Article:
Why insist on carrying guns publicly, as so many are?
Does wielding a pistol in a safe public place (far from rattlesnakes and other wild animals) gives its owner a feeling of extra security? Perhaps there’s a feeling that it’s needed in case of a physical threat. On the other hand, absent any real threat it brands the carrier a coward and a weakling. It displays, for all to see, an unreasonable fear of others: the paranoid’s fear of the crowd and of ordinary people.
Or maybe someone carries a gun to show off his country roots. He keeps a tool of the country, or the woods, close at hand or on display—maybe he thinks he looks like a cowboy from the movies. Instead, he looks out of place, like he doesn’t understand the proper place for tools and insists on carting around an unnecessary one. He may as well use a pitchfork as a walking stick, carry an axe over his shoulder, or keep his fencing tools jangling on his belt. (In fact the axe might be more effective.)
But the bearer usually knows this. The point of private citizens carrying an offensive weapon in a public place is most often simply to appear threatening, to offend people, and to make a statement. The point, frankly, is often to anger anyone that might want to limit gun use. Reading bulletin boards about open-carry laws reinforce this impression— most posters sound like they simply want to “exercise their right” and to display their political allegiances in the most threatening way possible.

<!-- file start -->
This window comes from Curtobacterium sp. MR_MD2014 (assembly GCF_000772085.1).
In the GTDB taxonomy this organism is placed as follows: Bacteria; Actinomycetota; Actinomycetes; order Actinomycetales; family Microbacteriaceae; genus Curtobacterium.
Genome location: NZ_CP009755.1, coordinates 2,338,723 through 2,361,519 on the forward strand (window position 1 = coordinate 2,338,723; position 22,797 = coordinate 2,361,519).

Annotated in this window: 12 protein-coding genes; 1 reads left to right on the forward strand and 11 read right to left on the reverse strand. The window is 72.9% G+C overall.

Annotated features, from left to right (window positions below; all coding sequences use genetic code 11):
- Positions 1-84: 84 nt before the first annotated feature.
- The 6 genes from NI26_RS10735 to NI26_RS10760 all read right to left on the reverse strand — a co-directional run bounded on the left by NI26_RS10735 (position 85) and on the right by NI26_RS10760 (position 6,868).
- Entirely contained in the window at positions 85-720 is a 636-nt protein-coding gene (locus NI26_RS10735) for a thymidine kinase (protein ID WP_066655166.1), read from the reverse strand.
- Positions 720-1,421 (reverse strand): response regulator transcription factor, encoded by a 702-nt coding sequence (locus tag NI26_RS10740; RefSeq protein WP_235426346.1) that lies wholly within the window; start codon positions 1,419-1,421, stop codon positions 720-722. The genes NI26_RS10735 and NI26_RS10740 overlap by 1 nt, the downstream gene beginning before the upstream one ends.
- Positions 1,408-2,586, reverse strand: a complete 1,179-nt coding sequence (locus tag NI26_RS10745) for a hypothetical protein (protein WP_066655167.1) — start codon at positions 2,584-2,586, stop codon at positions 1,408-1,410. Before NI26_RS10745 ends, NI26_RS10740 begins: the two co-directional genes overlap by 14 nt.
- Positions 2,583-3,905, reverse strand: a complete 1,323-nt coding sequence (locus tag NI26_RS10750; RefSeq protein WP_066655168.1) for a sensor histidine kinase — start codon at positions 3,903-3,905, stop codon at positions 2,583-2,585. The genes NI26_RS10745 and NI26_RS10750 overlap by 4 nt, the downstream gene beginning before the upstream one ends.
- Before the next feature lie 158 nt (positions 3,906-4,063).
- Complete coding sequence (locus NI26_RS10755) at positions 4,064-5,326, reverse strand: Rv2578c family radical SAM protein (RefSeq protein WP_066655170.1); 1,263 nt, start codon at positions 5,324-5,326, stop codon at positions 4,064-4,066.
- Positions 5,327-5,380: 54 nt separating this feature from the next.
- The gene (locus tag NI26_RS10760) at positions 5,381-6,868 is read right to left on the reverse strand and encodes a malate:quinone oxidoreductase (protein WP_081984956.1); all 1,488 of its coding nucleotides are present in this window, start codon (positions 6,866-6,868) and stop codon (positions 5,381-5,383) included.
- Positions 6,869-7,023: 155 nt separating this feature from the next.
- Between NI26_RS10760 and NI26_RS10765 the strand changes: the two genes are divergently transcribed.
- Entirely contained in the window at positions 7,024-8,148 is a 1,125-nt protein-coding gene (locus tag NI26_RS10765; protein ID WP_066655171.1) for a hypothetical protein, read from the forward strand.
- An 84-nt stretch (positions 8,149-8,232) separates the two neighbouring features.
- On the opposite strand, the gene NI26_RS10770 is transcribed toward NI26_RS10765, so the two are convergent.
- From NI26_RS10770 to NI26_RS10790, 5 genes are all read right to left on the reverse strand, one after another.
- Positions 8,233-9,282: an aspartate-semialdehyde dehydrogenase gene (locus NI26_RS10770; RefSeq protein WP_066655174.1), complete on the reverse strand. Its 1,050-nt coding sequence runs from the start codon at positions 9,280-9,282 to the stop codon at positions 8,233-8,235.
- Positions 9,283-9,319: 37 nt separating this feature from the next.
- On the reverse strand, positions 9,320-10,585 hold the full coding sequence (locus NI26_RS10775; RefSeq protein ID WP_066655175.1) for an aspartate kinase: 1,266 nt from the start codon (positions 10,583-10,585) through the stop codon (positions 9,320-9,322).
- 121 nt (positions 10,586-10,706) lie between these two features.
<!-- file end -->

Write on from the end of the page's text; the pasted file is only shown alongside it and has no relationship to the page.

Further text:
It’s fairly easy to understand how instilling fear in strangers would make someone feel powerful. We men tend to subconsciously rise up straight, puff out our chests and set our jaw straight when other men size us up or get too close. Or we look away, moving on, when it’s clear we can be overpowered. The gun on display lets us be the one who doesn’t look away, the one who would win that fight, and it does so without us needing to move— we just need to show off our piece. It feels like a quiet strength, like respect, but it isn’t.
Because the price of that power, socially, is that we have to show our paranoia and our deep-seated fear to have it. Carrying the gun creates the equivalent of the insane talker on the subway: others look away, slink on by, no one wants a confrontation, because this person is obviously unpredictable and has no need or understanding of the natural equations of power and risk.